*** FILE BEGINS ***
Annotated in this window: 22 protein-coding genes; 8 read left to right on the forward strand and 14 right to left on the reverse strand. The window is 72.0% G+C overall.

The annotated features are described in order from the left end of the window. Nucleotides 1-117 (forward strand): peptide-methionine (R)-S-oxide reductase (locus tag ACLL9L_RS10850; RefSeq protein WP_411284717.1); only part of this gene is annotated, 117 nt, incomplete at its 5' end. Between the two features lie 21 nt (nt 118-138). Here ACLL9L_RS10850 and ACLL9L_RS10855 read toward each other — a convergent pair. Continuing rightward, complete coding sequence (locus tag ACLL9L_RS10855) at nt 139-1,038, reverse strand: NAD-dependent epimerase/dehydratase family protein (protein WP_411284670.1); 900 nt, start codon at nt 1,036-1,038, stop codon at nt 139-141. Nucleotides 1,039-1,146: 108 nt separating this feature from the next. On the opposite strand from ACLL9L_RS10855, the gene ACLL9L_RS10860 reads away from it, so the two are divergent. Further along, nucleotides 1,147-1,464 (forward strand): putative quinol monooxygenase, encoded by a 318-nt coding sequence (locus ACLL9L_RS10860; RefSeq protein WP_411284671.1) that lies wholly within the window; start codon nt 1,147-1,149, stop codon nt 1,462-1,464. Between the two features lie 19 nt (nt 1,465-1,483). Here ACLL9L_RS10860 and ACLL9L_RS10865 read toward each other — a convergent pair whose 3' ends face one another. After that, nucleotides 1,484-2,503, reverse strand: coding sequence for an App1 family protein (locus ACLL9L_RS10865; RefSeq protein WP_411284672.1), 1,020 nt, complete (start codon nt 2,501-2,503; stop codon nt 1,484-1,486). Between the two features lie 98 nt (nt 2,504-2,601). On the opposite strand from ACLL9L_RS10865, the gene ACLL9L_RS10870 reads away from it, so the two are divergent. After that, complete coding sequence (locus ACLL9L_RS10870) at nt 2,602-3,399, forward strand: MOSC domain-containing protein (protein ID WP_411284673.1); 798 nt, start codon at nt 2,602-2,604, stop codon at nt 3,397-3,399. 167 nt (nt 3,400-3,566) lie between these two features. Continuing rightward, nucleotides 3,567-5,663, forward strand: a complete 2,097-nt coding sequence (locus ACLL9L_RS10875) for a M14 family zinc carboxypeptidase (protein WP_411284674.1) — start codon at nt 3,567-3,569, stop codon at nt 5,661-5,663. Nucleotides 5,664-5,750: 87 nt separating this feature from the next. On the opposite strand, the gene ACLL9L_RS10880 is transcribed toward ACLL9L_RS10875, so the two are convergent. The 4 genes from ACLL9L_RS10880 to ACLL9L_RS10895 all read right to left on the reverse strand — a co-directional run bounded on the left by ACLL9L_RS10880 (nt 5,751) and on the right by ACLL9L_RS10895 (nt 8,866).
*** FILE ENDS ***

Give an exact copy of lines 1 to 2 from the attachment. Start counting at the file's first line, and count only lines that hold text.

Annotated in this window: 22 protein-coding genes; 8 read left to right on the forward strand and 14 right to left on the reverse strand. The window is 72.0% G+C overall.

The annotated features are described in order from the left end of the window. Nucleotides 1-117 (forward strand): peptide-methionine (R)-S-oxide reductase (locus tag ACLL9L_RS10850; RefSeq protein WP_411284717.1); only part of this gene is annotated, 117 nt, incomplete at its 5' end. Between the two features lie 21 nt (nt 118-138). Here ACLL9L_RS10850 and ACLL9L_RS10855 read toward each other — a convergent pair. Continuing rightward, complete coding sequence (locus tag ACLL9L_RS10855) at nt 139-1,038, reverse strand: NAD-dependent epimerase/dehydratase family protein (protein WP_411284670.1); 900 nt, start codon at nt 1,036-1,038, stop codon at nt 139-141. Nucleotides 1,039-1,146: 108 nt separating this feature from the next. On the opposite strand from ACLL9L_RS10855, the gene ACLL9L_RS10860 reads away from it, so the two are divergent. Further along, nucleotides 1,147-1,464 (forward strand): putative quinol monooxygenase, encoded by a 318-nt coding sequence (locus ACLL9L_RS10860; RefSeq protein WP_411284671.1) that lies wholly within the window; start codon nt 1,147-1,149, stop codon nt 1,462-1,464. Between the two features lie 19 nt (nt 1,465-1,483). Here ACLL9L_RS10860 and ACLL9L_RS10865 read toward each other — a convergent pair whose 3' ends face one another. After that, nucleotides 1,484-2,503, reverse strand: coding sequence for an App1 family protein (locus ACLL9L_RS10865; RefSeq protein WP_411284672.1), 1,020 nt, complete (start codon nt 2,501-2,503; stop codon nt 1,484-1,486). Between the two features lie 98 nt (nt 2,504-2,601). On the opposite strand from ACLL9L_RS10865, the gene ACLL9L_RS10870 reads away from it, so the two are divergent. After that, complete coding sequence (locus ACLL9L_RS10870) at nt 2,602-3,399, forward strand: MOSC domain-containing protein (protein ID WP_411284673.1); 798 nt, start codon at nt 2,602-2,604, stop codon at nt 3,397-3,399. 167 nt (nt 3,400-3,566) lie between these two features. Continuing rightward, nucleotides 3,567-5,663, forward strand: a complete 2,097-nt coding sequence (locus ACLL9L_RS10875) for a M14 family zinc carboxypeptidase (protein WP_411284674.1) — start codon at nt 3,567-3,569, stop codon at nt 5,661-5,663. Nucleotides 5,664-5,750: 87 nt separating this feature from the next. On the opposite strand, the gene ACLL9L_RS10880 is transcribed toward ACLL9L_RS10875, so the two are convergent. The 4 genes from ACLL9L_RS10880 to ACLL9L_RS10895 all read right to left on the reverse strand — a co-directional run bounded on the left by ACLL9L_RS10880 (nt 5,751) and on the right by ACLL9L_RS10895 (nt 8,866).